We see how to use QHBoxLayout to nicely put the contained widgets in an horizontal box; how to set the title in a window; we get acquainted with the spin box and the slider widget, and we see how to connect them, so that changing the value of one automatically result in the adjustment of the value of the other.
All this stuff in such a short example:
const int MIN_AGE = 0;
const int MAX_AGE = 130;
const int DEF_AGE = 35;
int b103(int argc, char** argv)
QApplication app(argc, argv);
QSpinBox* sb = new QSpinBox(); // 1.
QSlider* sl = new QSlider(Qt::Horizontal); // 2.
QObject::connect(sb, SIGNAL(valueChanged(int)), sl, SLOT(setValue(int))); // 3.
QObject::connect(sl, SIGNAL(valueChanged(int)), sb, SLOT(setValue(int)));
// spin box and slider now are connected
sb->setValue(DEF_AGE); // 4.
QHBoxLayout* layout = new QHBoxLayout(); // 5.
QWidget* w = new QWidget(); // 6.
w->setWindowTitle("Enter Your Age");
1. create and then specify a range for a spinbox widget.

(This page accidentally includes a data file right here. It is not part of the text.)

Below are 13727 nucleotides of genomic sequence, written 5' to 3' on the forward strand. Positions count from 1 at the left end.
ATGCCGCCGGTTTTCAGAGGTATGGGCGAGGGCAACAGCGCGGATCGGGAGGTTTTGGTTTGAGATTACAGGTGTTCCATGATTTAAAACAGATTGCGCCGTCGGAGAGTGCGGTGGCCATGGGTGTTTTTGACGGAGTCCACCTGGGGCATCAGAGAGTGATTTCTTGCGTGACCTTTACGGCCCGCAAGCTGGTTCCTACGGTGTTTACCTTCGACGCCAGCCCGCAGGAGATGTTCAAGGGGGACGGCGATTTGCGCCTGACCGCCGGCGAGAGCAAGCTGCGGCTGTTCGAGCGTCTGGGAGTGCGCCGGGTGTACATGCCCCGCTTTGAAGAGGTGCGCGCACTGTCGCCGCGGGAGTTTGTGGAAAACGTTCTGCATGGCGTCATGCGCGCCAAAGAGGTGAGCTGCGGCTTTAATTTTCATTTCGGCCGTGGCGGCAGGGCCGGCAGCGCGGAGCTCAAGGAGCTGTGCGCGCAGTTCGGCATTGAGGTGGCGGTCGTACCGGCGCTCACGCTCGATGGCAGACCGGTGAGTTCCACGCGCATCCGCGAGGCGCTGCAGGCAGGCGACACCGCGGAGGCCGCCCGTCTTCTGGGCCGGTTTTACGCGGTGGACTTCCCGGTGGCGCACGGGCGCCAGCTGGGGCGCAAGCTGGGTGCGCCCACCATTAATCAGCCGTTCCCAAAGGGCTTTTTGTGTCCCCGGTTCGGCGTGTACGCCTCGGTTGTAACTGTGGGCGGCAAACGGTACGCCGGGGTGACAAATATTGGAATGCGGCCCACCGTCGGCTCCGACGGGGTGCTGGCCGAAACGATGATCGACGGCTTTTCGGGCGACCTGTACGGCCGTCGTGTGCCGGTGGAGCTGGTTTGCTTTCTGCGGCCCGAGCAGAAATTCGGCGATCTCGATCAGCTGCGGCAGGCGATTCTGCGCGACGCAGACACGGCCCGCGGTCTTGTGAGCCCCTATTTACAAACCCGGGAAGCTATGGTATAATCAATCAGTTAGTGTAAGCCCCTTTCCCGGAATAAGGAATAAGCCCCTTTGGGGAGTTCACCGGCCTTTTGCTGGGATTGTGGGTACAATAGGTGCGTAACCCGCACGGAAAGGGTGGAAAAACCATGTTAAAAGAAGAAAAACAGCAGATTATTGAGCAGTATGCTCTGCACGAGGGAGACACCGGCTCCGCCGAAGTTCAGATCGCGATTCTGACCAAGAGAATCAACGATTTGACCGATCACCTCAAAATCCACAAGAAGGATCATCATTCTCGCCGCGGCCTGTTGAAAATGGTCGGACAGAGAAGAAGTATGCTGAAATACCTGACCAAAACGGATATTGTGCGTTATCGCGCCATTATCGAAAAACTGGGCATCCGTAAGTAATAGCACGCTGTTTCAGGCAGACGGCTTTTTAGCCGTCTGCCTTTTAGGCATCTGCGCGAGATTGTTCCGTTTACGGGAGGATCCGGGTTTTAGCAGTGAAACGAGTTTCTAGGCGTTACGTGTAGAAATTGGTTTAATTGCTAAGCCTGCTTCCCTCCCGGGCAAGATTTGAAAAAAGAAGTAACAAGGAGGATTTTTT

2. create a (horizontal) slider and then specify its range.
3. the connection between two widgets is not different to the connection between a widget an the application. We just specify the object and the method for the emitting widget and then the object and method for the receiving one.
4. now that our two widget are connected we can set a default value for one of them relying on the signal-slot mechanism to let the other being consequentely adjusted.
5. we create a horizontal box and put in it our two widgets.
6. the widget w is the main (and only) window of our application, we set its title calling the setWindowTitle() method, then we set its layout using the one we have just created, and show the result to the user.
I wrote this post as homework while reading "C++ GUI Programming with Qt 4, Second Edition" by Jasmin Blanchette and Mark Summerfield.